Volvo in hot water over claim of emissions cheating

Volvo model XC60 is accused of having an illegal measuring devices. Photo: Pontus Lundahl/TT
Volvo denied cheating after German environmentalists claimed their investigation showed that Volvo SUVs released up to 12 times the amount of nitrogen oxides allowed in the EU.
The similarities to “dieselgate” in 2015 are striking considering that DUH claims to have discovered an illegal measuring device in the car.

Researchers at the DUH group “discovered, what is in our view, a clearly illegal defeat device when measuring exhaust from a Volvo XC60… in real on-road driving”, they said in a statement.

So-called defeat devices manage car engines to allow higher emissions out on the road than under test conditions.

At temperatures between nine and 22 degrees Celsius (48-72 Fahrenheit), the Volvo's diesel motor emitted four times more harmful nitrogen oxides (NOx) than allowed under “Euro 5” standards, DUH said.

That grew even higher, up to almost 12 times, when an external temperature sensor was cooled to between -4C and 0C, the group added.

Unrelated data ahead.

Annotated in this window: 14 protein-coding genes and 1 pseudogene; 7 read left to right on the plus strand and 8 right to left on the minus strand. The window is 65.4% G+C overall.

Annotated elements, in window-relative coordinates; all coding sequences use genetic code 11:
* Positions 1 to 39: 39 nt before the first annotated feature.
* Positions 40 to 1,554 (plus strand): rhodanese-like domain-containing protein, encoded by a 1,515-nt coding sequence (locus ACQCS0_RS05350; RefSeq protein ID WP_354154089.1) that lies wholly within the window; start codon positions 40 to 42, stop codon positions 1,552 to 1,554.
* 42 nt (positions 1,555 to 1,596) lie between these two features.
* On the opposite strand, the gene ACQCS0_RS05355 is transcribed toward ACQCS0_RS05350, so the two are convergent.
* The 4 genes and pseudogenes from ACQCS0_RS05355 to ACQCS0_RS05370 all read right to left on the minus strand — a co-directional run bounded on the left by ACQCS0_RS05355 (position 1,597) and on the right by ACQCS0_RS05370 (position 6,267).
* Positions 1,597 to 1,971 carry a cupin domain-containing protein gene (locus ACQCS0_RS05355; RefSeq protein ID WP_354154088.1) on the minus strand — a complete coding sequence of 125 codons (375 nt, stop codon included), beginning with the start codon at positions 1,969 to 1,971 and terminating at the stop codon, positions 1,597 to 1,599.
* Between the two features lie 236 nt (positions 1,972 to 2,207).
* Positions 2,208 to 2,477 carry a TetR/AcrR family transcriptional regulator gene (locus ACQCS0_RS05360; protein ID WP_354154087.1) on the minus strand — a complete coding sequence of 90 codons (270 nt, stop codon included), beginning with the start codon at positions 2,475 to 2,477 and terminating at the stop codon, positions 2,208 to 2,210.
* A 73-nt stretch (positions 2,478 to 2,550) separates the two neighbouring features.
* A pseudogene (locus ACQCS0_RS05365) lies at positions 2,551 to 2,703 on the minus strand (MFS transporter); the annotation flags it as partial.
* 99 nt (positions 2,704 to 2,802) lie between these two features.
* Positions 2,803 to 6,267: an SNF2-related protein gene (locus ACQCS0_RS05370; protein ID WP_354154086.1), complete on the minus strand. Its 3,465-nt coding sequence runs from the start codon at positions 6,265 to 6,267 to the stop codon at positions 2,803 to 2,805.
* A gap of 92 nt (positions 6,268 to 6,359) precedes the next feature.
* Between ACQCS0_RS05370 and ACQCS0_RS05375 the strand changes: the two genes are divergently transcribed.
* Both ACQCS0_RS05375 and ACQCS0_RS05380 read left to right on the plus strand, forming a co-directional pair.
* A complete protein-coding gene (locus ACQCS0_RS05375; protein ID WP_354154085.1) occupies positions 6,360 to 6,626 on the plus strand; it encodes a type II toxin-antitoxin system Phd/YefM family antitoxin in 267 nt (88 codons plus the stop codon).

“Vehicles with such high real emissions cannot be allowed to keep polluting the air in our inner cities,” said DUH director Juergen Resch, calling for “hardware refits” with new catalytic convertors to eliminate the NOx.

This marks the first time Volvo has faced accusations of “dieselgate” cheating.

The scandal erupted in 2015 when German giant Volkswagen admitted to installing defeat devices into 11 million diesel cars worldwide, and has since ensnared a string of other car makers.

But the Swedish car maker, owned by China's Geely, was quick to reject allegations of software trickery. Higher emissions in cold temperatures “do not mean an illegal defeat device” is built into a car, a Volvo spokesman told AFP.

Rather, “every internal combustion engine” has a so-called “protection function” that reduces exhaust treatment in cold weather to prevent damage to the motor from condensation and ice formation, he added. “All vehicles” were “licensed according to legal stipulations by the authorities,” the spokesman said.

The fallout from the dieselgate saga has so far cost 12-brand behemoth VW over 30 billion euros ($33 billion) and swept it into a massive push towards electric motors. And sales of diesels have tumbled in Germany, as drivers fear being shut out from city centres by court-ordered bans aimed at tackling air pollution.

Nitrogen oxides are estimated to cause thousands of premature deaths in Germany each year. According to the World Health Organization (WHO), the gases aggravate asthma and bronchitis symptoms and are linked to cardiovascular and respiratory disease.

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